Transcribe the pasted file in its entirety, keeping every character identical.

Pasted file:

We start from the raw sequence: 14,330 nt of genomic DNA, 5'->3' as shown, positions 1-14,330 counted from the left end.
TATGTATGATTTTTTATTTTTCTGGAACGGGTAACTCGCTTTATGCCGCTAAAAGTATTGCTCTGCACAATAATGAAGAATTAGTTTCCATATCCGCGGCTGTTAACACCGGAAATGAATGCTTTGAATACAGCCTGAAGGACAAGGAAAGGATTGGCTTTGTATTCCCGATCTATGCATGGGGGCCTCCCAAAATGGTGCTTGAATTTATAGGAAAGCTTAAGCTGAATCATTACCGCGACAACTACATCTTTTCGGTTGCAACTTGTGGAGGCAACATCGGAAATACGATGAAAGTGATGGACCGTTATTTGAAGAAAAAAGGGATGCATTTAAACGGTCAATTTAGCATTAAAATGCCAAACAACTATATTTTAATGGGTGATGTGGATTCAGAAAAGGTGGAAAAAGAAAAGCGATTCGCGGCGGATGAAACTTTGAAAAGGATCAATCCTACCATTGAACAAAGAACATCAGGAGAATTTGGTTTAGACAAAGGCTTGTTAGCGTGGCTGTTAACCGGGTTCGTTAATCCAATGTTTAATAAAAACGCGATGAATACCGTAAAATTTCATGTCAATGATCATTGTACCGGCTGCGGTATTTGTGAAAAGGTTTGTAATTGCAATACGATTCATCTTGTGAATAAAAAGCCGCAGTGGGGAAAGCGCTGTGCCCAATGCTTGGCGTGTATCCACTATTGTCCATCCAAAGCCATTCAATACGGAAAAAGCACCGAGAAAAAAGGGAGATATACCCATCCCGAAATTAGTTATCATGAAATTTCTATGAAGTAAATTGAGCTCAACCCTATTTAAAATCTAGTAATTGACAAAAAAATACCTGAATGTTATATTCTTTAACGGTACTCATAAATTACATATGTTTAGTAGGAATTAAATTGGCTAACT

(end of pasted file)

We start from the raw sequence: 14,330 nt of genomic DNA, 5'->3' as shown, positions 1-14,330 counted from the left end.
TATGTATGATTTTTTATTTTTCTGGAACGGGTAACTCGCTTTATGCCGCTAAAAGTATTGCTCTGCACAATAATGAAGAATTAGTTTCCATATCCGCGGCTGTTAACACCGGAAATGAATGCTTTGAATACAGCCTGAAGGACAAGGAAAGGATTGGCTTTGTATTCCCGATCTATGCATGGGGGCCTCCCAAAATGGTGCTTGAATTTATAGGAAAGCTTAAGCTGAATCATTACCGCGACAACTACATCTTTTCGGTTGCAACTTGTGGAGGCAACATCGGAAATACGATGAAAGTGATGGACCGTTATTTGAAGAAAAAAGGGATGCATTTAAACGGTCAATTTAGCATTAAAATGCCAAACAACTATATTTTAATGGGTGATGTGGATTCAGAAAAGGTGGAAAAAGAAAAGCGATTCGCGGCGGATGAAACTTTGAAAAGGATCAATCCTACCATTGAACAAAGAACATCAGGAGAATTTGGTTTAGACAAAGGCTTGTTAGCGTGGCTGTTAACCGGGTTCGTTAATCCAATGTTTAATAAAAACGCGATGAATACCGTAAAATTTCATGTCAATGATCATTGTACCGGCTGCGGTATTTGTGAAAAGGTTTGTAATTGCAATACGATTCATCTTGTGAATAAAAAGCCGCAGTGGGGAAAGCGCTGTGCCCAATGCTTGGCGTGTATCCACTATTGTCCATCCAAAGCCATTCAATACGGAAAAAGCACCGAGAAAAAAGGGAGATATACCCATCCCGAAATTAGTTATCATGAAATTTCTATGAAGTAAATTGAGCTCAACCCTATTTAAAATCTAGTAATTGACAAAAAAATACCTGAATGTTATATTCTTTAACGGTACTCATAAATTACATATGTTTAGTAGGAATTAAATTGGCTAACT